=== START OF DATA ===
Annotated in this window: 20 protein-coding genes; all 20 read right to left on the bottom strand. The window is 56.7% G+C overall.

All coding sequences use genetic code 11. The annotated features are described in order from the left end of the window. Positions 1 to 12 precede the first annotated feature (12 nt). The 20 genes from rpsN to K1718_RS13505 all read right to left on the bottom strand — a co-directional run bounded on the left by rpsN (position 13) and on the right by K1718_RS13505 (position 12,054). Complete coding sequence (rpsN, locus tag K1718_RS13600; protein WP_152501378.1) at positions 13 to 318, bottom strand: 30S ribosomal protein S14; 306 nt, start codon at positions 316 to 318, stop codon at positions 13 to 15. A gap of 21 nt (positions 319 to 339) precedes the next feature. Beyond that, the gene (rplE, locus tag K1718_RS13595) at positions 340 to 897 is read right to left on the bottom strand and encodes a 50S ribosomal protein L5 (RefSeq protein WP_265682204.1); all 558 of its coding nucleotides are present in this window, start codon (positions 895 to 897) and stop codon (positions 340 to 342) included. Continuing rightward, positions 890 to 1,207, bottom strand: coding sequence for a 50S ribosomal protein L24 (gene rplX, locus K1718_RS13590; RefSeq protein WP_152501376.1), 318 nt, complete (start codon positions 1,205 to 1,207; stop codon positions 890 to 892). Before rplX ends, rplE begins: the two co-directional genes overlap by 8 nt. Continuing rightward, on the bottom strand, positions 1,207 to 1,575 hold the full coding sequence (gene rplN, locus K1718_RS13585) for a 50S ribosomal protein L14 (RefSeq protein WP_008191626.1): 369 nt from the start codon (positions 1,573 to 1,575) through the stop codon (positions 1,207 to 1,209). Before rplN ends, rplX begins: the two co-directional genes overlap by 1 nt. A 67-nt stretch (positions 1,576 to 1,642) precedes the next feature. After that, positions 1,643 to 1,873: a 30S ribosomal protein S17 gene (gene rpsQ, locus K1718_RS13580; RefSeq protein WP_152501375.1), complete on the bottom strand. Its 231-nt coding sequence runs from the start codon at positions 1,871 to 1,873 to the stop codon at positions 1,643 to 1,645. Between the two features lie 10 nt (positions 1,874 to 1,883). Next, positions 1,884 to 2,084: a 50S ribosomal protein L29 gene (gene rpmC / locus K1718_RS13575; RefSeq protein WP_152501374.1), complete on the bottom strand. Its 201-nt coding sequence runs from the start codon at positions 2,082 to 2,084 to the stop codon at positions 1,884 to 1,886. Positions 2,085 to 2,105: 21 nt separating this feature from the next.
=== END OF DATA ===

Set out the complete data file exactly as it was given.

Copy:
Annotated in this window: 20 protein-coding genes; all 20 read right to left on the bottom strand. The window is 56.7% G+C overall.

All coding sequences use genetic code 11. The annotated features are described in order from the left end of the window. Positions 1 to 12 precede the first annotated feature (12 nt). The 20 genes from rpsN to K1718_RS13505 all read right to left on the bottom strand — a co-directional run bounded on the left by rpsN (position 13) and on the right by K1718_RS13505 (position 12,054). Complete coding sequence (rpsN, locus tag K1718_RS13600; protein WP_152501378.1) at positions 13 to 318, bottom strand: 30S ribosomal protein S14; 306 nt, start codon at positions 316 to 318, stop codon at positions 13 to 15. A gap of 21 nt (positions 319 to 339) precedes the next feature. Beyond that, the gene (rplE, locus tag K1718_RS13595) at positions 340 to 897 is read right to left on the bottom strand and encodes a 50S ribosomal protein L5 (RefSeq protein WP_265682204.1); all 558 of its coding nucleotides are present in this window, start codon (positions 895 to 897) and stop codon (positions 340 to 342) included. Continuing rightward, positions 890 to 1,207, bottom strand: coding sequence for a 50S ribosomal protein L24 (gene rplX, locus K1718_RS13590; RefSeq protein WP_152501376.1), 318 nt, complete (start codon positions 1,205 to 1,207; stop codon positions 890 to 892). Before rplX ends, rplE begins: the two co-directional genes overlap by 8 nt. Continuing rightward, on the bottom strand, positions 1,207 to 1,575 hold the full coding sequence (gene rplN, locus K1718_RS13585) for a 50S ribosomal protein L14 (RefSeq protein WP_008191626.1): 369 nt from the start codon (positions 1,573 to 1,575) through the stop codon (positions 1,207 to 1,209). Before rplN ends, rplX begins: the two co-directional genes overlap by 1 nt. A 67-nt stretch (positions 1,576 to 1,642) precedes the next feature. After that, positions 1,643 to 1,873: a 30S ribosomal protein S17 gene (gene rpsQ, locus K1718_RS13580; RefSeq protein WP_152501375.1), complete on the bottom strand. Its 231-nt coding sequence runs from the start codon at positions 1,871 to 1,873 to the stop codon at positions 1,643 to 1,645. Between the two features lie 10 nt (positions 1,874 to 1,883). Next, positions 1,884 to 2,084: a 50S ribosomal protein L29 gene (gene rpmC / locus K1718_RS13575; RefSeq protein WP_152501374.1), complete on the bottom strand. Its 201-nt coding sequence runs from the start codon at positions 2,082 to 2,084 to the stop codon at positions 1,884 to 1,886. Positions 2,085 to 2,105: 21 nt separating this feature from the next.